Heritage for Peace organization is committed to the support of Syrian people’s efforts to protect and safeguard the country cultural assets, seriously threatened by the conflict and the jihadists’ attacks.
Driven by the idea that such assets could be used as a common ground to develop dialogue and peace in the country, the organization has created an “army of warriors for the art”, aimed to the supervision of the monuments and the research of smuggled artifacts stolen by traffickers.
According to Isber Sabrine, Heritage for Peace founder: “They are archeologists and art experts, but also architects, lawyers, students and common people who want to protect the culture of their country”. The idea of conciliation, on which the organization grounds, seems to work, as the “recruits” of this unique army come both from Assad’s ranks, the regime opposition and the Islamic community.
Sabrine is a young Syrian archeologist, tourist guide from 2005 to 2009; he built a working network of approximately 200 people - whereof 150 people active in Syria - since, in 2011, the blast of the war impeded his return home from Spain, where he went to complete his studies. Heritage for Peace headquarter is therefore settled in Gerona; the idea of the organization is the outcome of the project Sabrine was working on in 2011, dedicated to the management of Syrian assets, with the Consejo Superior de Investigaciones Cientificas (Superior Council of Scientific Investigations) support.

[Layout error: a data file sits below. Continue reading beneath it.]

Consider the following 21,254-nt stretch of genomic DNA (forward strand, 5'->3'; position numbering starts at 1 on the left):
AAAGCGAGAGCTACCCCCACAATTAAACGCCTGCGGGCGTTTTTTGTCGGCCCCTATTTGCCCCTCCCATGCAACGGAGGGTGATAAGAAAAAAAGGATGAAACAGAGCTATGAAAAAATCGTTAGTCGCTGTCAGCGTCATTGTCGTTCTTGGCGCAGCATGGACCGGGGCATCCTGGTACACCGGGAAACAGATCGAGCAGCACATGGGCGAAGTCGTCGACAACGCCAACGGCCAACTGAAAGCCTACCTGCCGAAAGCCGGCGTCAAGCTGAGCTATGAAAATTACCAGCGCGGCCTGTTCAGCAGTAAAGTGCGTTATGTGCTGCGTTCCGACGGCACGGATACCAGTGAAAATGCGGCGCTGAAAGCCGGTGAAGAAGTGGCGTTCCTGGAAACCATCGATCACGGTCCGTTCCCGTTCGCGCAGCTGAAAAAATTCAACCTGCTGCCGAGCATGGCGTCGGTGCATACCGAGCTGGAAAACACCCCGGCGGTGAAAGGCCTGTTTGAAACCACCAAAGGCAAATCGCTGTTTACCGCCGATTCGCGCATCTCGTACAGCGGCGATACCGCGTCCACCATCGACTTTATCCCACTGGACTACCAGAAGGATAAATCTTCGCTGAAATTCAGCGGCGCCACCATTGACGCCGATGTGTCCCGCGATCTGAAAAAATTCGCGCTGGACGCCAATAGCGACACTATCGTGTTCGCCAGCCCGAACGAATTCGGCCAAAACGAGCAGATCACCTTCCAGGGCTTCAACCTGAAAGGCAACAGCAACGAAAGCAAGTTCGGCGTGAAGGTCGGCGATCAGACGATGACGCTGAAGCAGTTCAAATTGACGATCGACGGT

The idea of creating a group of “Monuments Men”, to protect Syrian art, ransacked and destroyed after four year of violence, arises from this young man. The risks undertaken by these men are great, especially now that Isis militias joined the artworks traffickers.
Sabrine’s “warriors” are trained in Lebanon or Turkey; once in Syria, they provide documentary evidences of the buildings damages, they recover and hyde precious objects stolen by trackers, they go in the destroyed locations to try saving intact artworks. This is the only way, according to Sabrine, to contribute to the reconstruction of the identity of a country wounded by devastations that today seem irreparable.